The trip southwest from Moorehead was mostly along I-64 and I-75, so it was a easy pull of a couple of hours. Our new location was a Corps of Engineers campgrounds, Fishing Creek Campground, on Lake Cumberland. It turns out that the campground is only a couple of miles west of Somerset, which is a fair sized city. Consequently we had good grocery stores and a nice sports bar for the upcoming Auburn game. Unfortunately, we were too far from any major cities and Somerset did not have its own stations, so we were limited to PBS and a CW station out of Tennessee. Once again I am pleased with staying at a COE campground. Not only it is inexpensive, but it was very nice. The sites were very spacious with views of Fishing Creek, a tributary to Lake Cumberland. The roads were paved and the sites were gravel with a large area for picnic table and fire ring. It was strange that each site was laid out with wire cages filled with rocks that made each site look like you were staying in old Indian ruins like you would find at Bandoleer National Park in New Mexico. Those sites overlooking the river were actually constructed with these stone cages to level them for RVs. The only negative about our site, which was across the road from the river, was the slope into the site. I had to back the RV up a fair slope to the relatively level area at the top of the site. I had plenty of room in front of the truck, so I did not have much problem backing it in, although it makes it more difficult when all I can see in the rearview mirrors is the ground behind me. The other problem with the site was we had to pull all the way through the campground to get the RV going in the right direction to back into the angled site. Since the dump station was in the center of the campground next to the bathroom, this meant it was not going to be possible to dump our tanks when we left. This was only a problem for the three sites on our side of the road, but we happened to have one of them! Except for this, this is another great COE campground.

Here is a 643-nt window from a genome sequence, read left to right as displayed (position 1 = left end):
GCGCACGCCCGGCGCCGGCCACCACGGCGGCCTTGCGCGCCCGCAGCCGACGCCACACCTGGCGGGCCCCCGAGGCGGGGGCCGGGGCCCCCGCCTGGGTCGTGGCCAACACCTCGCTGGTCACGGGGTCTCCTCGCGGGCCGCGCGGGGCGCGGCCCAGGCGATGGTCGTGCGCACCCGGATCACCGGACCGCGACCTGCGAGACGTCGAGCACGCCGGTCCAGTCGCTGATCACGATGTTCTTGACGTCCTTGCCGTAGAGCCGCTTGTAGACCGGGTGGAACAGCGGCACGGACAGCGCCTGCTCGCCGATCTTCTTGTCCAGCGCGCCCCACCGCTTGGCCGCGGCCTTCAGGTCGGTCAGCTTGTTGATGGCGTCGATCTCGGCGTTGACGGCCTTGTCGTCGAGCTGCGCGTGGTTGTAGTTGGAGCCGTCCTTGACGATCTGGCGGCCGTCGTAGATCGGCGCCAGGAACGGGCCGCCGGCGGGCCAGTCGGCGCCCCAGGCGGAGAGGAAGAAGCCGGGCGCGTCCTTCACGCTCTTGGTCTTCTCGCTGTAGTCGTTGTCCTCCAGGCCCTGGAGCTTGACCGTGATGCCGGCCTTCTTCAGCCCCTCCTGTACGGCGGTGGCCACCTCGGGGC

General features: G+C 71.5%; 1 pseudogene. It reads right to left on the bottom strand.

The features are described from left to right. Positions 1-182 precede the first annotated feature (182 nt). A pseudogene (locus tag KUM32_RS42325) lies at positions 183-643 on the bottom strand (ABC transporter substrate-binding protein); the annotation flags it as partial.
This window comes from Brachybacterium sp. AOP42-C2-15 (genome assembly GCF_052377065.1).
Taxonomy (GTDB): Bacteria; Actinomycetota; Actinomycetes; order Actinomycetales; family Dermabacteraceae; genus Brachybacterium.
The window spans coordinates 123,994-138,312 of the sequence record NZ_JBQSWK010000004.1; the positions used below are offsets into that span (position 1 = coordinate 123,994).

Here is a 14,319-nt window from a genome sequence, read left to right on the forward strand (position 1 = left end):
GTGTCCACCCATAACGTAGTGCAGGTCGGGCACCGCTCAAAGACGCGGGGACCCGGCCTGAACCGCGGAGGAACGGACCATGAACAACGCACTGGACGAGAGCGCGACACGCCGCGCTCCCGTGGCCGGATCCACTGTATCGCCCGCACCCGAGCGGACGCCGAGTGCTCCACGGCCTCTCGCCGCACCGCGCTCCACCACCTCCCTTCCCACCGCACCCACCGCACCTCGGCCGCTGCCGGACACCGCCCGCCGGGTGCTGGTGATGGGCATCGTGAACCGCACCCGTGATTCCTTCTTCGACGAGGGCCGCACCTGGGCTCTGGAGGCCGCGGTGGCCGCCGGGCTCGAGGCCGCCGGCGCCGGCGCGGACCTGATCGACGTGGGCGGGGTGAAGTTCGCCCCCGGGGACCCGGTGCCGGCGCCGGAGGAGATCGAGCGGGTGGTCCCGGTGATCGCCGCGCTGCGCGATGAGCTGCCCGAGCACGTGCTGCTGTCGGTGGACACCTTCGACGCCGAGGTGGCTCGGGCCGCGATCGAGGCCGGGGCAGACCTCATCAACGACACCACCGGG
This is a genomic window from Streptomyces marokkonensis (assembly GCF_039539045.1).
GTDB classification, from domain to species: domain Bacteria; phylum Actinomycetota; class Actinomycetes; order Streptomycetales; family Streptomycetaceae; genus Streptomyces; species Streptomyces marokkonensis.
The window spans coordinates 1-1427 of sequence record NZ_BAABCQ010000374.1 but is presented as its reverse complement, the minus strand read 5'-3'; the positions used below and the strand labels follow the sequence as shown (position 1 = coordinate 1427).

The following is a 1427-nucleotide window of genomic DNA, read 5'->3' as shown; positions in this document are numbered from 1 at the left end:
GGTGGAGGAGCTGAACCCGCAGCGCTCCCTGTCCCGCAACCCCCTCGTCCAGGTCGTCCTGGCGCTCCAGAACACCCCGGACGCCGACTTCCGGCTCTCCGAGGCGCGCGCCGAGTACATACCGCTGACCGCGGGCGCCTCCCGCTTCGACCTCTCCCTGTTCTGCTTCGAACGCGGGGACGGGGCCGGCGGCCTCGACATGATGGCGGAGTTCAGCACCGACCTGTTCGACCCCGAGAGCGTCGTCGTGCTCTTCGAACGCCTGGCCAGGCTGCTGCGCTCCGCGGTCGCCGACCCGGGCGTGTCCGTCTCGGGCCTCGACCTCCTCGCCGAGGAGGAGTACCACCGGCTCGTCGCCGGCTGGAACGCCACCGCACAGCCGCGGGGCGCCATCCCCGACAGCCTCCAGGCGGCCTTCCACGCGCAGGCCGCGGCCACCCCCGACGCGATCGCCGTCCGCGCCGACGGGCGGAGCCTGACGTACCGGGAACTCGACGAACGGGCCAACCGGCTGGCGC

We didn’t have any specific reason for visiting this part of Kentucky, so on Tuesday we decided to check out the Richmond Battlefield for which we saw a sign for on the Interstate. We assumed it was a Civil War battlefield and expected to spend a couple of hours learning about a relatively minor battle in Kentucky. What we found was anything but the case. By all rights this should be a National Battlefield instead of a county park and they are in the process of being accepted by the National Park Service. While Kentucky is not thought of being a major player in the Civil War it was very important early in the Civil War. Kentucky choose to remain neutral in the Civil War and President Lincoln believed Kentucky to be one of the keys to the war. This neutrality did not last very long as the Union occupied Paducah and the Confederacy occupied Bowling Green in the fall of 1861. In the February of 1862, Grant captured Fort Donelson and Fort Henry on the Tennessee River and Cumberland Rivers, respectively. This led to the Confederate defeat at Shiloh in April and the siege of Corinth in May. With this string of Union victories the Union had split the Confederacy in Tennessee. However, the Confederacy was far from defeated. In response, the Confederacy under the command of General Braxton Bragg led an invasion of Kentucky. This was to be a two pronged attack with Bragg leading his Army of Mississippi north from Chattanooga and General Kirby Smith leading 19,000 Confederates from Knoxville in August of 1862. Their intention was to “liberate” Kentucky from the Union “invasion” with the belief that Kentucky would then join the Confederacy and countering the Union victories in western Tennessee. Smith choose not to attack the Union garrison that were well defended in the Cumberland Gap. Instead he bypassed the Gap to the west leaving about half of his army to bottle up the garrison. With his remaining men his goal was Lexington and the Kentucky capital at Frankfort. Whereas, many of his men were veterans from Shiloh and Corinth, the Union forces under the command of General William “Bull” Nelson were raw recruits with no battle experience and little training. Knowing Smith was on the move, Nelson ordered Generals Manson and Cruft to move their brigades to defensive positions along the Kentucky River. However, these orders were delayed and by then they were south of this position in Richmond. On August 23, Confederate cavalry routed a small Union force at Big Hill and General Cleburne reached this location on August 29. At dawn on August 30, Cleburne advanced up the Old State Road towards Richmond when they came under fire from Manson’s artillery. Smith ordered him to hold this position until General Churchill could move his brigade up a draw out of sight on the Union right flank. For the next 1.5 hours they traded artillery shells until Churchill charged out of the draw collapsing the Union flank. The inexperienced Union soldiers broke and ran north towards Richmond. The rest of the day was spent with the Confederates pressuring the retreating Union forces, routing them two more times before reaching Richmond. By this time in the afternoon, Bull Nelson had arrived on the scene and made one last stand at the Richmond cemetery. The Confederates spread out into a line over a half mile wide and advanced on the cemetery. After three volleys the Union line broke yet again and they fled through the town. However, by this point Cleburne had sent his cavalry around to the Union rear and ended up capturing nearly the entire Union army. This was the most complete Confederate victory of the Civil War with the capture, wounded, and death of over 4,000 Union soldiers. Without any further resistance, Smith was able to occupy Frankfort, the only Union state capital to fall during the war. However, coordination with Braxton Bragg to the West left a lot to be desired and Smith did not continue to support Bragg. Later in October, Bragg was defeated at Perryville and consequently the Confederates ended up retreating back to Tennessee. I hate to think the reason this is not a National Battlefield is because it was a Confederate victory instead of a Union victory. It was certainly as important a battle as many that we have visited.